If you are not convenient to casino properties, you still have to go through the 'prospecting' stage; it's just more costly and time-consuming.

The gist of what I'm saying is that (a) know not only about your game, but also what's going on at the casino you're targeting, and (b) getting an appointment via email or phone call is very difficult if you haven't first gone through the survey and prospecting stage.
"Success consists of going from failure to failure without loss of enthusiasm." -- Winston Churchill
Paradigm
Paradigm
Joined: Feb 24, 2011
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July 27th, 2014 at 7:12:37 AM permalink
Lots of good info in Lucky's post. The 8.5" x 11" laminated player spot with paytable is a key piece of info. It is rare that the DTG or Shift Mgr is going to want to see the full layout draped over a table unless you have a set appt. For drop by attempts to demo the game, having the laminate with a mini layout on the reversre, a deck of cards, 10 chips in your pocket & a rack card/biz card is all you will need.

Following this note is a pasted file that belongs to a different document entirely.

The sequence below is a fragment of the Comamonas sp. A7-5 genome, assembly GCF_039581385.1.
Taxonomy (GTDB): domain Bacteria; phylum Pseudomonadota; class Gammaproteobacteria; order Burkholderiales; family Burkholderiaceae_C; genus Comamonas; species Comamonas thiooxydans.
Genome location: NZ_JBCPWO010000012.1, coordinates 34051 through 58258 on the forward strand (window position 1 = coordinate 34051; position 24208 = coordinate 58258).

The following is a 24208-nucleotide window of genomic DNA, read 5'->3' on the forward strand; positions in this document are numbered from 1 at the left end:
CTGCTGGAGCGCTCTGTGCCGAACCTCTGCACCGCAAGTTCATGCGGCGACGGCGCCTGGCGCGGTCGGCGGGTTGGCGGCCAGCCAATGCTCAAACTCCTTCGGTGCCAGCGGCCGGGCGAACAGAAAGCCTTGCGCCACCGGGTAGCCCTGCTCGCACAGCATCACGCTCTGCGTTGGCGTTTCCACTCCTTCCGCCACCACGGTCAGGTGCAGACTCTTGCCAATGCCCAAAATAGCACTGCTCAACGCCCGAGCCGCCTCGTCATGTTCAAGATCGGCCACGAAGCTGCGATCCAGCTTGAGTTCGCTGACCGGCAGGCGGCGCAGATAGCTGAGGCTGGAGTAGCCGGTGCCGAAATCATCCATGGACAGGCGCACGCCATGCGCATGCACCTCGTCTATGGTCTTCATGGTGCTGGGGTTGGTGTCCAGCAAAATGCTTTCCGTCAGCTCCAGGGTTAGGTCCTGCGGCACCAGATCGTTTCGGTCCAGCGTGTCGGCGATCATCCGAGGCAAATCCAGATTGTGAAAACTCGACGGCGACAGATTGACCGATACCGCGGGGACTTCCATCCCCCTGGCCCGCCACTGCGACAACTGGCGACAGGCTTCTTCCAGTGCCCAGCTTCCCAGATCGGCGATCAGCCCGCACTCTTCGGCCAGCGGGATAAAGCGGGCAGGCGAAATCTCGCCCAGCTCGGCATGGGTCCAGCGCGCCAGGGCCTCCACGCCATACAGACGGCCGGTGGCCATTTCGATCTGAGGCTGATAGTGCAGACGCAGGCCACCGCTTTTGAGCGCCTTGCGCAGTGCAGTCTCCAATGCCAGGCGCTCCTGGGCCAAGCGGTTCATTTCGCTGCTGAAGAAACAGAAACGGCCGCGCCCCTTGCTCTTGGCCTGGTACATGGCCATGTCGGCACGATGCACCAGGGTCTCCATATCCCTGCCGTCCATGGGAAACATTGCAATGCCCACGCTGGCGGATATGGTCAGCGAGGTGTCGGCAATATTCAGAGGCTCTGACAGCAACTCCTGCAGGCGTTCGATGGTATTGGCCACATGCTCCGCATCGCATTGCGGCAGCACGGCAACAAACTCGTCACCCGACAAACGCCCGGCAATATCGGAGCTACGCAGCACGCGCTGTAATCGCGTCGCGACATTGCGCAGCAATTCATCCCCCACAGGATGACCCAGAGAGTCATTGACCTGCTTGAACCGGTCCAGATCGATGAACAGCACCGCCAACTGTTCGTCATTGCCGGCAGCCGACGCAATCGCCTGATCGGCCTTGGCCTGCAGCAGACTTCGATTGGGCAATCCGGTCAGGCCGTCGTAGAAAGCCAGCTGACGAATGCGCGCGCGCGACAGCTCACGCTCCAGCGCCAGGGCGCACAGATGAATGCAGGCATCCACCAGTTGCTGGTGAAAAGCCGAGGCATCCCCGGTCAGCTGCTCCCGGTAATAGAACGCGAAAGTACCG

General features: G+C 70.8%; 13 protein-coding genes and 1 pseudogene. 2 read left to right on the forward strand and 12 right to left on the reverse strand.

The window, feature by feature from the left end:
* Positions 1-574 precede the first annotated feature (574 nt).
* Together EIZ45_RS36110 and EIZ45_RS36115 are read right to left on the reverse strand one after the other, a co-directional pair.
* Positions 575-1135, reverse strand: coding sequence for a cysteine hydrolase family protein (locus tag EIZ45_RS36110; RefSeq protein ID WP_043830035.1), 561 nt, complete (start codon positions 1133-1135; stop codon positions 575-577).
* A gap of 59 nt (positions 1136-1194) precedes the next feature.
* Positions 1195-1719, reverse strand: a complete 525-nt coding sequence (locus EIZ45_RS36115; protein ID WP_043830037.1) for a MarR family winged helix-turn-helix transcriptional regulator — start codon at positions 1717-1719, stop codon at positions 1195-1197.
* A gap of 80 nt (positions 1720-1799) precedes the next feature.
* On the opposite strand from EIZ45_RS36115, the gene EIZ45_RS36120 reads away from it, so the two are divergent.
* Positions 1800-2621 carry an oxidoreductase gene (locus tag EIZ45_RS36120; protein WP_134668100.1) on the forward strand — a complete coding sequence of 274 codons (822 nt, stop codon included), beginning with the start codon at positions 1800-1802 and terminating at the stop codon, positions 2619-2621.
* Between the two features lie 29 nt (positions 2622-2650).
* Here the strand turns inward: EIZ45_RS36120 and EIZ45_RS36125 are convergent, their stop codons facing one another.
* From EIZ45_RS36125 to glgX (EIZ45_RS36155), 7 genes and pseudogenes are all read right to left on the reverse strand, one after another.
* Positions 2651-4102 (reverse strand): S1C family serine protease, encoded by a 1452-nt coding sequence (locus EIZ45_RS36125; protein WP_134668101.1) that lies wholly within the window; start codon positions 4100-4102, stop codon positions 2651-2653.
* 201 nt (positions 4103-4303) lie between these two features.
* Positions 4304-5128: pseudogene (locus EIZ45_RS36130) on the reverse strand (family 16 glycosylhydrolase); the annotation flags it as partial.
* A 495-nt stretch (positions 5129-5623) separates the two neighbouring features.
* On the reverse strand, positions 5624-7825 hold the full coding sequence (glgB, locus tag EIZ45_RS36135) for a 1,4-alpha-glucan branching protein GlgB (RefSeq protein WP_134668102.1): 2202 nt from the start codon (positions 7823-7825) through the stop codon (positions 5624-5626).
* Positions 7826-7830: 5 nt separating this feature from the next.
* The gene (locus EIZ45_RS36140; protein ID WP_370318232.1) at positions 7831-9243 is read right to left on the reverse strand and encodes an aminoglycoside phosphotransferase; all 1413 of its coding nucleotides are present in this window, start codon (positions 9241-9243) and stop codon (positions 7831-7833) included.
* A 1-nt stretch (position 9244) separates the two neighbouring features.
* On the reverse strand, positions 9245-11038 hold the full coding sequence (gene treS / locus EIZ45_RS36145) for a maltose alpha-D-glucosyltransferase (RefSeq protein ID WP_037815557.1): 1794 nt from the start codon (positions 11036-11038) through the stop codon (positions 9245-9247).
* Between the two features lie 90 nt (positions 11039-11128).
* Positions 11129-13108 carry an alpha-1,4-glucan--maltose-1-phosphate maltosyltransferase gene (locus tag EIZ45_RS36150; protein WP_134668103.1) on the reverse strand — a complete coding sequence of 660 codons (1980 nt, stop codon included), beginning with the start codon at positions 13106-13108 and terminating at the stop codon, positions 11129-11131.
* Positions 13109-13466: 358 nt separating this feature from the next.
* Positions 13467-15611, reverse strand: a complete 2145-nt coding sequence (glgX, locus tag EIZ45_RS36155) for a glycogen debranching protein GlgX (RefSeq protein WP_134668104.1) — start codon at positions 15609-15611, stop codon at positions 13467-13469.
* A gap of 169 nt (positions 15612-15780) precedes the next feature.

Math reports & AP analysis in the car can be offered & retrieved as a gauge of interest after the demo if you get that far. Selling is the hardest part of the journey which is why distributors get a large piece of the action if you sign with them.
FleaStiff
FleaStiff
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Thanks for this post from:
kgb92
July 27th, 2014 at 7:13:42 AM permalink
Quote: TucsonSteve

Hi, Flea,
Thanks. Actually, I was thinking of what to say and show after I get his attention. I can describe the game in twenty seconds, but to fully describe and justify the game would take closer to a half-hour or so.

Good lucking getting a half hour... EVER.

You have to do it from HIS point of view, not YOUR point of view.

One dealer with minimal training is what he wants to hear.

A folded felt mockup that is plain and easy to grasp is what he wants to see, with no clutter or arm motions that will make surveillance complain.

You show this game to players? How long before they knew what they were doing? The DTG knows most of his customers are drunk, particularly if they are in the novelty games pit.